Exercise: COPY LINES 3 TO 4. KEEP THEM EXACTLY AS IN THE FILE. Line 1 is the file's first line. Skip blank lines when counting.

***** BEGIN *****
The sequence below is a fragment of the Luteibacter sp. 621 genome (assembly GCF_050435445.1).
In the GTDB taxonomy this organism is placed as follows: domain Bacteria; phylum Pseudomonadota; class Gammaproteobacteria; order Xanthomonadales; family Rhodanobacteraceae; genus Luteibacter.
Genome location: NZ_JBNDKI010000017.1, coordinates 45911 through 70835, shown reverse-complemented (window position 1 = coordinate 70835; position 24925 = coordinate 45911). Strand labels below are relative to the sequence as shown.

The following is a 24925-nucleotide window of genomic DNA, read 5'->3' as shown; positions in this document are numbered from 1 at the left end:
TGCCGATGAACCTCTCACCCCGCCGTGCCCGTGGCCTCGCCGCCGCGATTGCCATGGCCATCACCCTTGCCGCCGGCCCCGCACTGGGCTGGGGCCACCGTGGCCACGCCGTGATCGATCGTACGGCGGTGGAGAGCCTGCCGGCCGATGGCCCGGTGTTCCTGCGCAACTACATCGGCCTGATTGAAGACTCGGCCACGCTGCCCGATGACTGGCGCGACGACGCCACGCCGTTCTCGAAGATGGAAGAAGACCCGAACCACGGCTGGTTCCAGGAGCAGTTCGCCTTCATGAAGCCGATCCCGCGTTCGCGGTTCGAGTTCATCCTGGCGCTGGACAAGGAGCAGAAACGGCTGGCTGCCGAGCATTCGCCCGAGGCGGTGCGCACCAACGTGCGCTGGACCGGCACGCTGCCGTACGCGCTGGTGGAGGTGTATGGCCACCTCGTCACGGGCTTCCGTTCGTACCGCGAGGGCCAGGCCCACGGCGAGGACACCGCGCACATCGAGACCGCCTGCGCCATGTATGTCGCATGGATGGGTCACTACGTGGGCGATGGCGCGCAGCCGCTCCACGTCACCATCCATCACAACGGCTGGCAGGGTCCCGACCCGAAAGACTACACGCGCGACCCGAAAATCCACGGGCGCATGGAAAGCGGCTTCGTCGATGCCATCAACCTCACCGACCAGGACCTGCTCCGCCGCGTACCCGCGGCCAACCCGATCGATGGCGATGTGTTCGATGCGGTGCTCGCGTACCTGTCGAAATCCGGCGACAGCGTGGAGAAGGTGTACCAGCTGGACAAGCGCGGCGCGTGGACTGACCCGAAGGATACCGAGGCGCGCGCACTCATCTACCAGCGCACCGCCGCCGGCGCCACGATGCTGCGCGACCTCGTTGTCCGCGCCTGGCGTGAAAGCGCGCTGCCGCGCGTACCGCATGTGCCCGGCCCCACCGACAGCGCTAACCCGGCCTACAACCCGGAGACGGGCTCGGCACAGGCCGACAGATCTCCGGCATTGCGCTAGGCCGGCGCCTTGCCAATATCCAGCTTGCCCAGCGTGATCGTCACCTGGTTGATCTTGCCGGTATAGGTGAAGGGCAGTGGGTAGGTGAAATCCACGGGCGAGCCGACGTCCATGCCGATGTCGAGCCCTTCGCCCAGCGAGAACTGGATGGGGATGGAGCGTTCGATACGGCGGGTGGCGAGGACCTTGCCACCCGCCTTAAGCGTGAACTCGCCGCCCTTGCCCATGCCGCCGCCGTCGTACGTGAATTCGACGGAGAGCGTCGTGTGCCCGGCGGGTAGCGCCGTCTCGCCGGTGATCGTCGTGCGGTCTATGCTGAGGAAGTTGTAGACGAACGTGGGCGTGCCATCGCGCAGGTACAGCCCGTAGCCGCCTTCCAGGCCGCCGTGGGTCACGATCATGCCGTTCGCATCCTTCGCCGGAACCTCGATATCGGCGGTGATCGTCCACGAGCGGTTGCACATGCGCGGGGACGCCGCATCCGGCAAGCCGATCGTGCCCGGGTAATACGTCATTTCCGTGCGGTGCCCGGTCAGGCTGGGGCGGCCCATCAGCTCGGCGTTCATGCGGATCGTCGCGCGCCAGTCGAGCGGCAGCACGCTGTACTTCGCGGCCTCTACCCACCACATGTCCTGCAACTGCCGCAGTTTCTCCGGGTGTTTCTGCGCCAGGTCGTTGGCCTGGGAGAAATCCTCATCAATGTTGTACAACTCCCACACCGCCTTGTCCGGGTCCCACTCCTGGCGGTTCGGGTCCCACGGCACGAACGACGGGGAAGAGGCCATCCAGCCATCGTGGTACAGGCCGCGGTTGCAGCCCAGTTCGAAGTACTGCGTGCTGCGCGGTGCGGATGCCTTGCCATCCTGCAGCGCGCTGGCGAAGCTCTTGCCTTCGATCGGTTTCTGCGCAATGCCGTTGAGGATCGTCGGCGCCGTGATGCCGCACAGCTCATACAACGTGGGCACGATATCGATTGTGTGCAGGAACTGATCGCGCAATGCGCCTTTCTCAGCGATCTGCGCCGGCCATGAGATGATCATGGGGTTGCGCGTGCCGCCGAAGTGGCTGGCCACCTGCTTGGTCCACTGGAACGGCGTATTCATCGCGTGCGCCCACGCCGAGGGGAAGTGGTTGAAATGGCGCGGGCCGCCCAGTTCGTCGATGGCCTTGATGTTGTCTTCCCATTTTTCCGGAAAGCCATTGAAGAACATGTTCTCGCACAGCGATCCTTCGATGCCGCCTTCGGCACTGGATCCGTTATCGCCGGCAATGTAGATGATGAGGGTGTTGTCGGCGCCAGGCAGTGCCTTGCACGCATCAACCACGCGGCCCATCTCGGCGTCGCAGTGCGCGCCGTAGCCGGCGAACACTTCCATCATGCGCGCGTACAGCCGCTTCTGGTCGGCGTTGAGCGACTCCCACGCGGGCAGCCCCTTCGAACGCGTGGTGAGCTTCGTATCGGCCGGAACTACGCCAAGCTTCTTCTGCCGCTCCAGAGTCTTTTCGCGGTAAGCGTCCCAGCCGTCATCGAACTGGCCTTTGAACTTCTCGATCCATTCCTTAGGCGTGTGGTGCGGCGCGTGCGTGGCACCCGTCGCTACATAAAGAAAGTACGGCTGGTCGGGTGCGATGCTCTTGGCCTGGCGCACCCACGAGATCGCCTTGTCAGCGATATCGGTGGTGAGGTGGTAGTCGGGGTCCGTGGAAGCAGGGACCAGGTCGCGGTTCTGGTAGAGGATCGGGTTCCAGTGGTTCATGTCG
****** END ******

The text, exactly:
Genome location: NZ_JBNDKI010000017.1, coordinates 45911 through 70835, shown reverse-complemented (window position 1 = coordinate 70835; position 24925 = coordinate 45911). Strand labels below are relative to the sequence as shown.

The following is a 24925-nucleotide window of genomic DNA, read 5'->3' as shown; positions in this document are numbered from 1 at the left end: